Language

Language can be a very confusing thing, especially English apparently.

At work, we had a lady from Spain who spoke English pretty well but was still confused about many of the things we said. For example, the difference between lunch and dinner. Depending on who she was working with the mid-day meal was either described as lunch or dinner, or she’d be invited out for an evening meal and it would be described as dinner.

But it’s not just non-native speakers who get confused over English and word meanings. Where I come from, in the Black Country (which is a part of the UK that not everyone in the UK knows exists) we have a word to describe silly things or people which is ‘Saft’ which auto-correct always tries to change to ‘daft’. It seems saft is not a recognised word outside a very small geographical area in the middle of England. (It totally is a real word though because it has been in print and is in common usage. There’s a joke about a foreigner (a Londoner) being called ‘saft’ by a small child and thinking it was a compliment).

Recently, the nursery rhyme Incy Wincy Spider caused confusion for someone I know. Incy famously climbs up a water spout. However, what is a water spout? The only spout this person knew of was on a teapot which is not what Incy was climbing. Incy was climbing up a drain pipe, which doesn’t fit in the song at all.

Language changes, word meanings change, things that were acceptable to say at one point are no longer acceptable to say, things that were not acceptable to say are now acceptable to say.

There are some churches that when people go there they are required to learn a whole new way of speaking, learn new words and apply different meanings to words they thought they knew. I have a tattoo which says ‘Redeemed’ and my next tattoo will say ‘Sanctified’. These are words that I know and I know how they relate to me and my spirituality. I am always well aware that there is a good chance that I will have to explain the meanings and/or reasons why I would want them on my skin to a lot of the people who see them.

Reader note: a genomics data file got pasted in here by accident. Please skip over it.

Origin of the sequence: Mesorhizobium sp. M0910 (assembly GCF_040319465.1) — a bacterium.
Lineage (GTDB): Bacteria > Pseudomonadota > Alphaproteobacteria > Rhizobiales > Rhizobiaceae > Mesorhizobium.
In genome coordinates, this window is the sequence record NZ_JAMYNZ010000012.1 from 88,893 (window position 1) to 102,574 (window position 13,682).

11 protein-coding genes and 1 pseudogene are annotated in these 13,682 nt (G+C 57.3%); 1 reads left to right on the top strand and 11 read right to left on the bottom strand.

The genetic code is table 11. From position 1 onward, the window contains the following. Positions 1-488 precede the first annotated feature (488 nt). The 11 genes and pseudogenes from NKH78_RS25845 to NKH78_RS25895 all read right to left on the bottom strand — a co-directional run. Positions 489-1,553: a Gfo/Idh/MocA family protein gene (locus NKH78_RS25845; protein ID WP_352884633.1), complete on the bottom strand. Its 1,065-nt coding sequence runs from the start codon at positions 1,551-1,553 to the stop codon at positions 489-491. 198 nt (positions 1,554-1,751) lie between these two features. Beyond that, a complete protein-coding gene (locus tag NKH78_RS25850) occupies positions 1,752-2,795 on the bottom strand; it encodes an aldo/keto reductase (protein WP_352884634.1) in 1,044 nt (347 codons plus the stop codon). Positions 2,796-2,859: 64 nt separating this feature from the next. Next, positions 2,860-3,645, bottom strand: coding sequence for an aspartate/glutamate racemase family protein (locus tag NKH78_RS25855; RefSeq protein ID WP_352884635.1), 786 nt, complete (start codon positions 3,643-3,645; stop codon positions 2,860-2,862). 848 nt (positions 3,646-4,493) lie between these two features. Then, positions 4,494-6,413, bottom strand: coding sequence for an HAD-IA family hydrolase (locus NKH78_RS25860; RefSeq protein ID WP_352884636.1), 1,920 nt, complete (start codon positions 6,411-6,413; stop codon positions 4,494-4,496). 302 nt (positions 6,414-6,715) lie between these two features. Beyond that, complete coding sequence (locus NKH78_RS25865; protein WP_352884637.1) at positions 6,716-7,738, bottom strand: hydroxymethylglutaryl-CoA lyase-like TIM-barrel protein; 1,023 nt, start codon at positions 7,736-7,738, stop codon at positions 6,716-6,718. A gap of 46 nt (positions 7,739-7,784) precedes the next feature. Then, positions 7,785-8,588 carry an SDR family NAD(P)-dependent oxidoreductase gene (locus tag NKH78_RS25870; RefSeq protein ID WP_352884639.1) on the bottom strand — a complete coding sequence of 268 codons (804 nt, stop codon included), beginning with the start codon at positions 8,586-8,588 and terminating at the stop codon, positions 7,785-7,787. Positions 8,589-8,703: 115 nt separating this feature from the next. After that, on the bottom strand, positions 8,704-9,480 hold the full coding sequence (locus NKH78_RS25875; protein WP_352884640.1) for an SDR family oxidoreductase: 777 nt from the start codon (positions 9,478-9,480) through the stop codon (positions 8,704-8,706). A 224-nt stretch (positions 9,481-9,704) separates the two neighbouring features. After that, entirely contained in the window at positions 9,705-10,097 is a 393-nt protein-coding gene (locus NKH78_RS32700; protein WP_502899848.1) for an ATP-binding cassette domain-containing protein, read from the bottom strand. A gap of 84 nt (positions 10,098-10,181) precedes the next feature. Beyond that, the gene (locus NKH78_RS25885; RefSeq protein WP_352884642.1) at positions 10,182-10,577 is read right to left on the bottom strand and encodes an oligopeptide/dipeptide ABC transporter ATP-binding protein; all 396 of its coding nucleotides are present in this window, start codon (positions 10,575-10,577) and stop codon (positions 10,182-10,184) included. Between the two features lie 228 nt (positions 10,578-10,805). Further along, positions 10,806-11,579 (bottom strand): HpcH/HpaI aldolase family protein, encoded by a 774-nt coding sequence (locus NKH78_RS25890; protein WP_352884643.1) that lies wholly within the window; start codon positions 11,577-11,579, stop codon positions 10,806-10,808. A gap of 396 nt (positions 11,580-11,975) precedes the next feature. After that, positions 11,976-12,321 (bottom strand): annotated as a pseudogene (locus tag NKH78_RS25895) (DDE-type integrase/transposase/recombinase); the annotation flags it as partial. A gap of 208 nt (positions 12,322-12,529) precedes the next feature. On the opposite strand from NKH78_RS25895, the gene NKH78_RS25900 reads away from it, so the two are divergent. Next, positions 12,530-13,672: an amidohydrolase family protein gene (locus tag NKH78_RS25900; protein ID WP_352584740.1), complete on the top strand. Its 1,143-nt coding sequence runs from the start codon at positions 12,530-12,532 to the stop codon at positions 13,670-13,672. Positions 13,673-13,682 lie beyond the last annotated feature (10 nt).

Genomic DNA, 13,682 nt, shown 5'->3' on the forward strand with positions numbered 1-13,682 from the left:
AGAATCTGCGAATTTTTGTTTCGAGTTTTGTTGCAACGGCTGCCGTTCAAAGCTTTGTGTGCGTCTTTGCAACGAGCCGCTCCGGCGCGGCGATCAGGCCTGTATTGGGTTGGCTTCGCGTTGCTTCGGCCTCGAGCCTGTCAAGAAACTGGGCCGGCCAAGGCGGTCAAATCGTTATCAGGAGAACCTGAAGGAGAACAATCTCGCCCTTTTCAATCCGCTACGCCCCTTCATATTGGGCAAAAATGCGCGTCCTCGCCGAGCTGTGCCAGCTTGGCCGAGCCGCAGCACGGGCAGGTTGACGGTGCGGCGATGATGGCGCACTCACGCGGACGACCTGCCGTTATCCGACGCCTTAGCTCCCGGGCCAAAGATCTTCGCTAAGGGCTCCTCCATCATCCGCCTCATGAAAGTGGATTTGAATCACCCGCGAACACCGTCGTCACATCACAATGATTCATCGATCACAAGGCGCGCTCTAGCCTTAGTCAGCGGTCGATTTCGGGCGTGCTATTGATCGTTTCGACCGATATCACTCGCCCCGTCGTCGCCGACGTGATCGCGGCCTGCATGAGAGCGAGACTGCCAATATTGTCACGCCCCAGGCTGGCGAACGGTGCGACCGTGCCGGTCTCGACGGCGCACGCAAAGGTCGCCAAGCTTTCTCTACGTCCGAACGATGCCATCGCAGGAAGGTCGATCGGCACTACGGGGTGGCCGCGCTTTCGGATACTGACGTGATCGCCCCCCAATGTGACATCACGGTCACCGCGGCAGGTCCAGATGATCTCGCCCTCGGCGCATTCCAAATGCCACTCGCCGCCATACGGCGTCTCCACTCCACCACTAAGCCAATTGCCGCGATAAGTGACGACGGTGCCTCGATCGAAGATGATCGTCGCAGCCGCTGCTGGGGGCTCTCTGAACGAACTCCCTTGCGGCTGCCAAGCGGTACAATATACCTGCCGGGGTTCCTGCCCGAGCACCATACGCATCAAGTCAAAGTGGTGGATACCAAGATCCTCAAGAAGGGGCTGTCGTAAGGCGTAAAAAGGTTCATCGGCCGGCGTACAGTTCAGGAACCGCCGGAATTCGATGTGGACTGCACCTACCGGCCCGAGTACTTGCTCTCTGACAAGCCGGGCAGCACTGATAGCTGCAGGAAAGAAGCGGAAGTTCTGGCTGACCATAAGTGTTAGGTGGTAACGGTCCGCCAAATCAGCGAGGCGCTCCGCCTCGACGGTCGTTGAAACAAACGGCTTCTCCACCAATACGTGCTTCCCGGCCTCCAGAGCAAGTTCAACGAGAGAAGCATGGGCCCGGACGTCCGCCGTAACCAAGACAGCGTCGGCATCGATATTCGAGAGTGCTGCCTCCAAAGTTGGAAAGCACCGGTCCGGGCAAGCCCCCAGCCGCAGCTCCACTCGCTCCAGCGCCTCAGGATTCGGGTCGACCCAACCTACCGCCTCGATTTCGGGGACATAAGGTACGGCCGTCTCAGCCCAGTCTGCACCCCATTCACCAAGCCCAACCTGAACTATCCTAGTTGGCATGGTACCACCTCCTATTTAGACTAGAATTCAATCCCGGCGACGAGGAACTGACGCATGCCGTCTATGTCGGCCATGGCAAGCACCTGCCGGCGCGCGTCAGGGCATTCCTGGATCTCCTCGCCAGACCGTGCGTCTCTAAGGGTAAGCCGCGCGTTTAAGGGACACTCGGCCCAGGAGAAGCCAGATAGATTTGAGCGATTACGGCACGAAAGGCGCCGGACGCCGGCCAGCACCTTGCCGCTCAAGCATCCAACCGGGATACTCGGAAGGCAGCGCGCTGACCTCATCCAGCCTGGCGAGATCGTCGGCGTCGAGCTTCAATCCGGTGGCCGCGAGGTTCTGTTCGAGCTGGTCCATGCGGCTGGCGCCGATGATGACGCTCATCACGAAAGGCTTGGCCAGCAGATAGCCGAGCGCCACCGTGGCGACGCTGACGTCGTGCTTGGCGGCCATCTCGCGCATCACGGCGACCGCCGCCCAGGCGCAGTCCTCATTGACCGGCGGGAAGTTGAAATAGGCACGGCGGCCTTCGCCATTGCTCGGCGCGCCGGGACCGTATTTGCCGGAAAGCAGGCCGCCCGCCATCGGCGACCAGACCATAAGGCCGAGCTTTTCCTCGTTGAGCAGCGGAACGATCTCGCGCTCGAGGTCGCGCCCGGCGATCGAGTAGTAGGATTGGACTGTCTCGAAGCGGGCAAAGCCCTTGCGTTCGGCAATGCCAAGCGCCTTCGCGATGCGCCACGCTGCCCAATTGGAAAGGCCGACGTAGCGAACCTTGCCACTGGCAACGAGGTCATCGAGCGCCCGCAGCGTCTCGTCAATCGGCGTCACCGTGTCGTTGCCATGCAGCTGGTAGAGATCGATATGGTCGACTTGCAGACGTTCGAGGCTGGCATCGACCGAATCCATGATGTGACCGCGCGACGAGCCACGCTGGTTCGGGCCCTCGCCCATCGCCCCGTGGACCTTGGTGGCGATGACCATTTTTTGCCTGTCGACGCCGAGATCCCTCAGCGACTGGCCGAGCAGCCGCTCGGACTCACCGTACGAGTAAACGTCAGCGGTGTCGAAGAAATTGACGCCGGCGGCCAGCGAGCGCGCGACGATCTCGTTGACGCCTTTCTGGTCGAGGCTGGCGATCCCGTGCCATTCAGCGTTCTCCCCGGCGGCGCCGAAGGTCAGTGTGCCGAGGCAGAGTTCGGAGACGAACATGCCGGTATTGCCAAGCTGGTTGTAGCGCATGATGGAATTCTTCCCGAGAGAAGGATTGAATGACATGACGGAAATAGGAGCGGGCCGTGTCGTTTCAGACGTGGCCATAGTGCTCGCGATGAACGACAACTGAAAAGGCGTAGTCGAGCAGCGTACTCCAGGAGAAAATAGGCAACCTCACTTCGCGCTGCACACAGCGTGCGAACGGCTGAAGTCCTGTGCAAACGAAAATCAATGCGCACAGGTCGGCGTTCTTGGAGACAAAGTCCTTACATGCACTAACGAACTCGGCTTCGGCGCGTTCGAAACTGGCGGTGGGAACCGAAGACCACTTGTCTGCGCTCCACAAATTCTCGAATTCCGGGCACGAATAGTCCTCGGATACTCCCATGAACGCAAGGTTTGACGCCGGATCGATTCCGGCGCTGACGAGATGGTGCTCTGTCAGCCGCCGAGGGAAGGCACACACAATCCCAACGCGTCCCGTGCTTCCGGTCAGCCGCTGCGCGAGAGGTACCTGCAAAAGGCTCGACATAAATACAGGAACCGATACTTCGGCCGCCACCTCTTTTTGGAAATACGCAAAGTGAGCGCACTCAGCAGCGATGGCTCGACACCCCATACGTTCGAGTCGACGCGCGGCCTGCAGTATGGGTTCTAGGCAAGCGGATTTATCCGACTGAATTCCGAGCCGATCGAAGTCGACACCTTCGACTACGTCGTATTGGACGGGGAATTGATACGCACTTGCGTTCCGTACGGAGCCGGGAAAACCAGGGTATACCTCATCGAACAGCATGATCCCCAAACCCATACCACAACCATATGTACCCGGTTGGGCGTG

When Jesus spoke, he spoke in ways people could understand. There is a reason why Jesus spent a lot of time talking about farming. The people he was speaking to understood about farming. There is a story Jesus tells about a man who is holding a wedding and all the important people he invited don’t turn up so he sends out his servants to invite anyone who is just hanging out on the street. These people come and the wedding party is full of happy guests. The man notices that one of these men that he’s just dragged in off the street isn’t wearing appropriate clothes and throws the man out of the party.

I never really understood this story until the wedding traditions at the time were explained to me, apparently the man would’ve provided appropriate clothes to the people he invited and this man had decided not to wear them. Suddenly, the story makes a lot more sense.  But Jesus didn’t need to explain this point to his first audience, they would’ve understood it!

When I sing songs saying that I have been sanctified, that’s ok for me, I understand it.

I think it is very important for churches, for people who claim to follow Jesus to make sure that the language they are using makes sense to the people who are hearing it. Which may actually involve getting out of our comfort zones and talking with people.

There is a Star Trek: The Next Generation episode which explores language awesomely. Darmok is an episode where the crew meet up with an alien race who only speak in metaphors or references to stories. The problem is that without knowing the stories, the references are meaningless. Like saying ‘I feel like Elijah on the mountain top’, unless you know why Elijah is on the mountain top you don’t know how I am feeling.

In Star Trek, the way the two crews learnt how to communicate with each other was through shared experiences, sharing stories, making new stories.

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